Haydon G, van der Riet P, Browne G, 'A narrative inquiry: Humour and gender differences in the therapeutic relationship between nurses and their patients', Contemporary Nurse, 50 214-226 (2015) [C1]
Haydon G, van der Riet P, 'A narrative inquiry: How do nurses respond to patients' use of humour?', CONTEMPORARY NURSE, 46 197-205 (2014) [C1]
Haydon G, van der Riet P, 'A Narrative Inquiry: How do nurses respond to patients' use of humour?', Contemp Nurse, (2013)
|Show 6 more journal articles|
Conference (5 outputs)
Day JL, Hunter S, Taylor A, Summons P, van der riet, Jeong, et al., 'Early insights into older consumer experiences with consumer directed care', Early insights into older consumer experiences with consumer directed care, Canberra (2016)
Haydon GC, Van der Riet P, Maguire J, 'The suitability for narrative inquiry in health research', Melbourne (2015) [E3]
Haydon GC, Van der Riet P, Maguire J, 'Qualitative and quantitative research in quality of life after surviving a cardiac arrest', Melbourne (2015) [E3]
Haydon GC, Van Der Riet PJ, 'Humour in nursing', 2nd Australian Capital Region Nursing & Midwifery Research Conference. Conference Proceedings, Canberra, ACT (2012) [E3]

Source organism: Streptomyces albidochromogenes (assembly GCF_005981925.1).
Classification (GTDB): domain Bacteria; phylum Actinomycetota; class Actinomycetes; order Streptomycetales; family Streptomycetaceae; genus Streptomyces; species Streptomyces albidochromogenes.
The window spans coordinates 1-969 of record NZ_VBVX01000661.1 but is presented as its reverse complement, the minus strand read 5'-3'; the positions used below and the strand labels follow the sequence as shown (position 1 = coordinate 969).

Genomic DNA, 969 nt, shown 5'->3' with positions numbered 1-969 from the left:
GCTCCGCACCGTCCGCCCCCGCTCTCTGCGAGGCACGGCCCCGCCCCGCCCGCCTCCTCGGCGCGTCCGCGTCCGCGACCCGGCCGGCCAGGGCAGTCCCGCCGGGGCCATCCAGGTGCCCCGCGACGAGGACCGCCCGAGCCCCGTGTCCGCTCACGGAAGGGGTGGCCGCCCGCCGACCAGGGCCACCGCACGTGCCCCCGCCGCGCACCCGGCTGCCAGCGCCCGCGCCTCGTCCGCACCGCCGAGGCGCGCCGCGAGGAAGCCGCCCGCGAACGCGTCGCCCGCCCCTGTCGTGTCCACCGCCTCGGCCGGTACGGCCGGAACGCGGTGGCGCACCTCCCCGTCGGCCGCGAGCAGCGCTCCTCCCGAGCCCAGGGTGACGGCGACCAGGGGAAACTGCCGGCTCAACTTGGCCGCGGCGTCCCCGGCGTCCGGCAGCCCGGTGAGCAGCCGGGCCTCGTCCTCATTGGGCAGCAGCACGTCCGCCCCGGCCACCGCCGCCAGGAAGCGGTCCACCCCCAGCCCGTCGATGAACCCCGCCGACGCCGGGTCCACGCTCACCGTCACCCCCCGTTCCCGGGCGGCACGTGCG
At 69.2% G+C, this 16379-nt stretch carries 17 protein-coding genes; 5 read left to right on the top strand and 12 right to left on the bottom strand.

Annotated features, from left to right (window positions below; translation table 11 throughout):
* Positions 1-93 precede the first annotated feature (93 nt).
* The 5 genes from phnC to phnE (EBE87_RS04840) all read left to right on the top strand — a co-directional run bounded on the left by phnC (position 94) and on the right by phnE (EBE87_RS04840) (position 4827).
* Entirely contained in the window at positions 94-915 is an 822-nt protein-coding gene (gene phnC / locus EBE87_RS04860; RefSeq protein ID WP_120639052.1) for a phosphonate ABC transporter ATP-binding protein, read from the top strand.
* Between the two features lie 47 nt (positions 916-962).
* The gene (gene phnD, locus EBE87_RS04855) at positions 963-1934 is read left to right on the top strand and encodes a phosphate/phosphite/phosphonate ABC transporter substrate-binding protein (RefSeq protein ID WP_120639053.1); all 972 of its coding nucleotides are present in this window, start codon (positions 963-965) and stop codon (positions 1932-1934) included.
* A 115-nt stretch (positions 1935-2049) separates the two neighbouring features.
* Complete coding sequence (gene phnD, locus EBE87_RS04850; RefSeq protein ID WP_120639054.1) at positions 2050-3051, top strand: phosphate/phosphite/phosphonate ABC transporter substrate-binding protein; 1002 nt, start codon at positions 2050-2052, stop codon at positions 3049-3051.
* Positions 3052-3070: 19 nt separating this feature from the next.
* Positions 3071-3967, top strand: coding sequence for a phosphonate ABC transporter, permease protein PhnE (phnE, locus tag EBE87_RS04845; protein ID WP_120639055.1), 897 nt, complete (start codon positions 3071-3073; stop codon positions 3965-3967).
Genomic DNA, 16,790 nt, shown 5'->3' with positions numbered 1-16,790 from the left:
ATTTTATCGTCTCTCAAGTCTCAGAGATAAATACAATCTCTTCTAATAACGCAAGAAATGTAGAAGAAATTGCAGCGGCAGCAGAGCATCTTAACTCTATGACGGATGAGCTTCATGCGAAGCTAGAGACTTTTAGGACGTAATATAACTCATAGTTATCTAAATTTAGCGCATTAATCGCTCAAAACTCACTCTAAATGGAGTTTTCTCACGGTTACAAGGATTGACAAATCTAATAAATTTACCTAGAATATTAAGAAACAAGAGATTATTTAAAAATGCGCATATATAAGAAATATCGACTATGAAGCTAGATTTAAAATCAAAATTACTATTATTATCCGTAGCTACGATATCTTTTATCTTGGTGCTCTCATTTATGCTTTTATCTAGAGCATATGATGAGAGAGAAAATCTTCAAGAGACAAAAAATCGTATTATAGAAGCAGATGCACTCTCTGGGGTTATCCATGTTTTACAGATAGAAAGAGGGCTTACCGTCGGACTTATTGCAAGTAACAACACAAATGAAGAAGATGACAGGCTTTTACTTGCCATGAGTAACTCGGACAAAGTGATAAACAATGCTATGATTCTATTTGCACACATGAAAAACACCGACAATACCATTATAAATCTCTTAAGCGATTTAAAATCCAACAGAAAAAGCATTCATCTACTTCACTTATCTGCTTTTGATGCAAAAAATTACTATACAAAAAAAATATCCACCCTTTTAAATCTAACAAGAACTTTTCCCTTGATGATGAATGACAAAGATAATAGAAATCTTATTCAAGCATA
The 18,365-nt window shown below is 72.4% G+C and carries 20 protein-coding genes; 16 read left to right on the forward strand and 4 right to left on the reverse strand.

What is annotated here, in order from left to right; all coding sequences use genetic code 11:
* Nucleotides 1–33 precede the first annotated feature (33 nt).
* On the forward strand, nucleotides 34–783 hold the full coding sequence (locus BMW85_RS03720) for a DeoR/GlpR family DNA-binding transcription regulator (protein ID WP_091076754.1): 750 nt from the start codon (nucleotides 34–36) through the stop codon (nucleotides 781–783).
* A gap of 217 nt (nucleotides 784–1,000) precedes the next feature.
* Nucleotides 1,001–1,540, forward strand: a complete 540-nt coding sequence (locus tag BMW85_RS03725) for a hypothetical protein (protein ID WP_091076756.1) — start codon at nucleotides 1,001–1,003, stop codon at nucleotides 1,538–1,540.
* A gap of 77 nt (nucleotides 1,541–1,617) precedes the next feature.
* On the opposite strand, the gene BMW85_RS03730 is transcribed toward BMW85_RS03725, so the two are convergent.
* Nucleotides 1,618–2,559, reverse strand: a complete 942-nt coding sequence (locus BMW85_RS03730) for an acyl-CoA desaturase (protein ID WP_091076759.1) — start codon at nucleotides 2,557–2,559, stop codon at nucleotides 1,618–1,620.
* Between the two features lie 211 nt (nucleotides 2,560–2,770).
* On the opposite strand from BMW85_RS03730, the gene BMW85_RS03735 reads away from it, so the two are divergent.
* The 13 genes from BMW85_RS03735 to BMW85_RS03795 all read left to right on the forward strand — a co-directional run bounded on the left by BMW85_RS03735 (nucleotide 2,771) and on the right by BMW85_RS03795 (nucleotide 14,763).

|2010||Haydon GC, 'Student nurses gain an insight to research and global nursing', 3rd International Nurse Education Conference. Poster Programme, Sydney (2010) [E3]|
|Show 2 more conferences|
Grants and Funding
|Number of grants||1|
Click on a grant title below to expand the full details for that specific grant.
20151 grants / $10,298
Development of a strategic plan to enhance students' experience of clinical placement at Port Macquarie Base Hospital$10,298
Funding body: Hunter and Coast Interdisciplinary Clinical Training Network
|Funding body||Hunter and Coast Interdisciplinary Clinical Training Network|
Lynette Bowen, Pamela Van der Riet, Gunilla Haydon
|Scheme||H&C ICTN Research & Quality Improvement Small Grants|
|Type Of Funding||Other Public Sector - Commonwealth|
May 30, 2017
Research from the University of Newcastle (UON) is drawing on the personal stories of cardiac arrest survivors to improve their care in hospital and subsequent quality of life.
Mrs Gunilla Haydon
School of Nursing and Midwifery
Faculty of Health and Medicine